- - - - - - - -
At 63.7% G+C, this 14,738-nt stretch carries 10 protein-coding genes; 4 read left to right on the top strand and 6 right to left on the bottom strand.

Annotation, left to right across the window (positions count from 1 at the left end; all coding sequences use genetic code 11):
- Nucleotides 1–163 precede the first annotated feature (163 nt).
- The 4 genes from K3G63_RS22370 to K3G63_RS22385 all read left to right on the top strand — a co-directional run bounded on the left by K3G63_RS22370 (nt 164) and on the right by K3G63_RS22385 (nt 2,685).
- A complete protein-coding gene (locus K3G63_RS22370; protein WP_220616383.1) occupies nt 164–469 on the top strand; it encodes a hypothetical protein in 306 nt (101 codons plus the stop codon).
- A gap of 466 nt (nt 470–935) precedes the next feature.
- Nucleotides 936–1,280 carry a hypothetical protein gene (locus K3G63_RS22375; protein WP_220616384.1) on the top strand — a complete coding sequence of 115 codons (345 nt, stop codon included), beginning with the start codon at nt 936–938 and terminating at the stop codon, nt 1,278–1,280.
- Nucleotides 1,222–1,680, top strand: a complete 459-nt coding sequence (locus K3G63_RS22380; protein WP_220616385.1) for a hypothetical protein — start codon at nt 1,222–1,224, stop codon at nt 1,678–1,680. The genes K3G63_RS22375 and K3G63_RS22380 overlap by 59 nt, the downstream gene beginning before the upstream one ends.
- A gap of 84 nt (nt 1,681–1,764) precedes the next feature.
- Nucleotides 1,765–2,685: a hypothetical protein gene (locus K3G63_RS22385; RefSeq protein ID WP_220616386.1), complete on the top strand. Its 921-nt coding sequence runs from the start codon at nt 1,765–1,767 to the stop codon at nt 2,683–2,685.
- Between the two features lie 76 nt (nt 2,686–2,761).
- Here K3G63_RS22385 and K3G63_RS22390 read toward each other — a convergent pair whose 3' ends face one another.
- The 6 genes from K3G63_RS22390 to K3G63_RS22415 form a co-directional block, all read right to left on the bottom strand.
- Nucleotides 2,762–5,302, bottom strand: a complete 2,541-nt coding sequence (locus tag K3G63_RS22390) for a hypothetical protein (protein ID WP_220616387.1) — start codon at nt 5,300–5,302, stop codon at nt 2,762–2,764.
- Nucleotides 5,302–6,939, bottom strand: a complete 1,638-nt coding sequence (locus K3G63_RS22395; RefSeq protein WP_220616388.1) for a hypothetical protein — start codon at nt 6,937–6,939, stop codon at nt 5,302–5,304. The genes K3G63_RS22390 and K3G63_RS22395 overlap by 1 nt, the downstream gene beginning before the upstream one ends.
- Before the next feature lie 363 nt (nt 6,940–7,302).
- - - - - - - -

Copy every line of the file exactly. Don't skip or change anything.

At 63.7% G+C, this 14,738-nt stretch carries 10 protein-coding genes; 4 read left to right on the top strand and 6 right to left on the bottom strand.

Annotation, left to right across the window (positions count from 1 at the left end; all coding sequences use genetic code 11):
- Nucleotides 1–163 precede the first annotated feature (163 nt).
- The 4 genes from K3G63_RS22370 to K3G63_RS22385 all read left to right on the top strand — a co-directional run bounded on the left by K3G63_RS22370 (nt 164) and on the right by K3G63_RS22385 (nt 2,685).
- A complete protein-coding gene (locus K3G63_RS22370; protein WP_220616383.1) occupies nt 164–469 on the top strand; it encodes a hypothetical protein in 306 nt (101 codons plus the stop codon).
- A gap of 466 nt (nt 470–935) precedes the next feature.
- Nucleotides 936–1,280 carry a hypothetical protein gene (locus K3G63_RS22375; protein WP_220616384.1) on the top strand — a complete coding sequence of 115 codons (345 nt, stop codon included), beginning with the start codon at nt 936–938 and terminating at the stop codon, nt 1,278–1,280.
- Nucleotides 1,222–1,680, top strand: a complete 459-nt coding sequence (locus K3G63_RS22380; protein WP_220616385.1) for a hypothetical protein — start codon at nt 1,222–1,224, stop codon at nt 1,678–1,680. The genes K3G63_RS22375 and K3G63_RS22380 overlap by 59 nt, the downstream gene beginning before the upstream one ends.
- A gap of 84 nt (nt 1,681–1,764) precedes the next feature.
- Nucleotides 1,765–2,685: a hypothetical protein gene (locus K3G63_RS22385; RefSeq protein ID WP_220616386.1), complete on the top strand. Its 921-nt coding sequence runs from the start codon at nt 1,765–1,767 to the stop codon at nt 2,683–2,685.
- Between the two features lie 76 nt (nt 2,686–2,761).
- Here K3G63_RS22385 and K3G63_RS22390 read toward each other — a convergent pair whose 3' ends face one another.
- The 6 genes from K3G63_RS22390 to K3G63_RS22415 form a co-directional block, all read right to left on the bottom strand.
- Nucleotides 2,762–5,302, bottom strand: a complete 2,541-nt coding sequence (locus tag K3G63_RS22390) for a hypothetical protein (protein ID WP_220616387.1) — start codon at nt 5,300–5,302, stop codon at nt 2,762–2,764.
- Nucleotides 5,302–6,939, bottom strand: a complete 1,638-nt coding sequence (locus K3G63_RS22395; RefSeq protein WP_220616388.1) for a hypothetical protein — start codon at nt 6,937–6,939, stop codon at nt 5,302–5,304. The genes K3G63_RS22390 and K3G63_RS22395 overlap by 1 nt, the downstream gene beginning before the upstream one ends.
- Before the next feature lie 363 nt (nt 6,940–7,302).